I am a coach, not a magician, no matter how much I might like to think I have an incredible life force that turns children into the greatest human beings of all-time.

2. You’re a coach, not a doctor.

In Leach’s case, he had a team doctor to advise him on what to do, although team doctors are notorious for bending to the wishes of coaches to get players back on the field right away rather than their long-term health. Generally, unless you are a doctor also serving as a youth coach, it’s not up to you to judge whether someone is capable of playing. If they say they’re hurt, you have to lean toward taking them at their word.

That doesn’t mean you can’t teach them how to push through small amounts of pain. When my coed fifth- and sixth-grade basketball team had only five players show last week, I told them there wasn’t going to be any rest, so they would have to save being tired until game’s end. I also once had a kid tell me he couldn’t do a passing drill because his arm hurt. I said, OK, take a rest. When he went back out onto the court to shoot three-pointers, I told him he lost the argument about his arm. I’m no doctor, but if your arm hurts, you’re not shooting long bombs.

On the other hand, I have two asthmatics on my team. Even if they were among the five that had showed up on the day we only had five (and neither did), I would have never told them to work through the pain of being tired and losing your breath. I tell those kids to raise their hands immediately when they need a rest. I tell the referees to please stop the game when they do so. I also tell their parents to feel free to run onto the court if something looks wrong. They know better than I do.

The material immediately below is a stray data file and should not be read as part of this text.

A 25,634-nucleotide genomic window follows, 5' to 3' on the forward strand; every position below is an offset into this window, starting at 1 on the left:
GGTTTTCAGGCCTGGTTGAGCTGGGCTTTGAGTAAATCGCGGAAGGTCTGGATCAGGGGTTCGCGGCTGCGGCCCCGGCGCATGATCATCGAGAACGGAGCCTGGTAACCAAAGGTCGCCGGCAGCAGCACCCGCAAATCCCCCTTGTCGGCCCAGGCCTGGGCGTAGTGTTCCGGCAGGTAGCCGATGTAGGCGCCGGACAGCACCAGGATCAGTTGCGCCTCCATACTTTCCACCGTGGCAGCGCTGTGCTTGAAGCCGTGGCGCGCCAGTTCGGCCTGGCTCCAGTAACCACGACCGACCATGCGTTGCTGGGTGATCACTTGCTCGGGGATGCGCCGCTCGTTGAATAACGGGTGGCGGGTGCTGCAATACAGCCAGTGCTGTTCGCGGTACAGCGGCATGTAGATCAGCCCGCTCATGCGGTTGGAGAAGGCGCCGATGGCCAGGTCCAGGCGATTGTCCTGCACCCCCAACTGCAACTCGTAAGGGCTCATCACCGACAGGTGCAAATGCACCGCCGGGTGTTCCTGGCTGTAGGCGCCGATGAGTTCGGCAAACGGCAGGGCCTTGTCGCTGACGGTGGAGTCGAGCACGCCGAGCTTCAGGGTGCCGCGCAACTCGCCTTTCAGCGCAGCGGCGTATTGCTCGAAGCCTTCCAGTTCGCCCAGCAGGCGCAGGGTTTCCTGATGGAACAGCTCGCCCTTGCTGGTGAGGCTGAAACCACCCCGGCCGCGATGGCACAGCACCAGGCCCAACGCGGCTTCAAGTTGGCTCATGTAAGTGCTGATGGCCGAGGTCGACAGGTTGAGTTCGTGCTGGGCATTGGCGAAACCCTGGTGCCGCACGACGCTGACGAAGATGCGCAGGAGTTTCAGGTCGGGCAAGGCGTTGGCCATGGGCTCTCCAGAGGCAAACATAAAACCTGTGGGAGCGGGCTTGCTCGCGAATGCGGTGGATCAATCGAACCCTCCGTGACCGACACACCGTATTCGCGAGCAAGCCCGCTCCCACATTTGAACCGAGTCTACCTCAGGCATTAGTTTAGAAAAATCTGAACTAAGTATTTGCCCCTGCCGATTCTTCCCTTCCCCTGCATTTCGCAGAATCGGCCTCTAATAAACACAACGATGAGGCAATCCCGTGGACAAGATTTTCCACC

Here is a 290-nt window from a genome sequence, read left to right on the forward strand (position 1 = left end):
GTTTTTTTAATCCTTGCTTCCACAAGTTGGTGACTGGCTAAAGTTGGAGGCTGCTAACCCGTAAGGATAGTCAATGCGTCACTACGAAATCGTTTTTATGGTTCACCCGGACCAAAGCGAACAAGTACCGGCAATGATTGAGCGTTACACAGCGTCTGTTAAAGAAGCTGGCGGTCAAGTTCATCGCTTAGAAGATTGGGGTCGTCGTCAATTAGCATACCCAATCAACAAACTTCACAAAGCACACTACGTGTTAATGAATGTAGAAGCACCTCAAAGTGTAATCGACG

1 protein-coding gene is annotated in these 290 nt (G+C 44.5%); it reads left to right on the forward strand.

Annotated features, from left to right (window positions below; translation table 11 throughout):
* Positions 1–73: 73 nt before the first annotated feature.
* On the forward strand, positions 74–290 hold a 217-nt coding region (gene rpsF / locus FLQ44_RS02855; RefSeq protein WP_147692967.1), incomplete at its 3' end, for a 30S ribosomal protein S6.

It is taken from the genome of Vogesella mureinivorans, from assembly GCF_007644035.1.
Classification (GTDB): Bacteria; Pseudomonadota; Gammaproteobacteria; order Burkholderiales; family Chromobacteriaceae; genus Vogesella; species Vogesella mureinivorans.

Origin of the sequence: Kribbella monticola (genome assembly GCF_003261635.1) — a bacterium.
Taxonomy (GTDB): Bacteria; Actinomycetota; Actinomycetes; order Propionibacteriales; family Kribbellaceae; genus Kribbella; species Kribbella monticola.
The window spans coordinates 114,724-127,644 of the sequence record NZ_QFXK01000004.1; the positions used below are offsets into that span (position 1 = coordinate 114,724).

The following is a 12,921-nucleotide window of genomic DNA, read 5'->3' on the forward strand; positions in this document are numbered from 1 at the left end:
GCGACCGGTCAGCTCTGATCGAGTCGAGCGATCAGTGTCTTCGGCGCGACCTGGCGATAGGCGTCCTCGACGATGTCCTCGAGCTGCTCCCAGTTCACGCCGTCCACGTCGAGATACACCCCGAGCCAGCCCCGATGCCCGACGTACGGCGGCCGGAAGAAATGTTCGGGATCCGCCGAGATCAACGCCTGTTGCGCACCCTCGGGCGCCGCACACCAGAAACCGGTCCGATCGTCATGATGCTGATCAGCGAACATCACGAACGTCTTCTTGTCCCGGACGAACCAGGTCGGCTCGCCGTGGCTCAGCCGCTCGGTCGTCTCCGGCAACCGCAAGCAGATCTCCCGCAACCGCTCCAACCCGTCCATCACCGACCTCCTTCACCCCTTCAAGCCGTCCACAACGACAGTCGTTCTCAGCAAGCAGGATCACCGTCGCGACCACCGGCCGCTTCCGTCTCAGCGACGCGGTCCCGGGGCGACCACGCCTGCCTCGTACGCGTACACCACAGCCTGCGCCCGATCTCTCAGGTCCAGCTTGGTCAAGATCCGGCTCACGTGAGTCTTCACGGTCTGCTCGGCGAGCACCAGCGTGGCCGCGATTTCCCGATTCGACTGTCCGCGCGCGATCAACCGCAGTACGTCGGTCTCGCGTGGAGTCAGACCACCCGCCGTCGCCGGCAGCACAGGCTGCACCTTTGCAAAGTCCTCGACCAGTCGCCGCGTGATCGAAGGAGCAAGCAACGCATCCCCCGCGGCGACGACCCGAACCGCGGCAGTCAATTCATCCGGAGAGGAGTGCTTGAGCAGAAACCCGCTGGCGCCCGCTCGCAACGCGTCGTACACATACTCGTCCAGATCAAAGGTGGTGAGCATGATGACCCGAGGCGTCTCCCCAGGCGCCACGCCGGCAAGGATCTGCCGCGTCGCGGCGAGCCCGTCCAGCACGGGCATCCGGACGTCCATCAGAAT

3. You have to deal with parents.

It is every coach’s dream to have parents who drop their kids off at practice and games, and never make a peep. Every coach lives in fear of the overbearing parents who questions everything they do. Well, every coach has to get over that. You’re the coach, but you’re being trusted with somebody’s child. You will have many children under your watch for a short time. The parent has only that one child, or a few more, under their watch forever. Any parent who feels like a coach is risking their child’s well-being should speak up. That’s a good parent.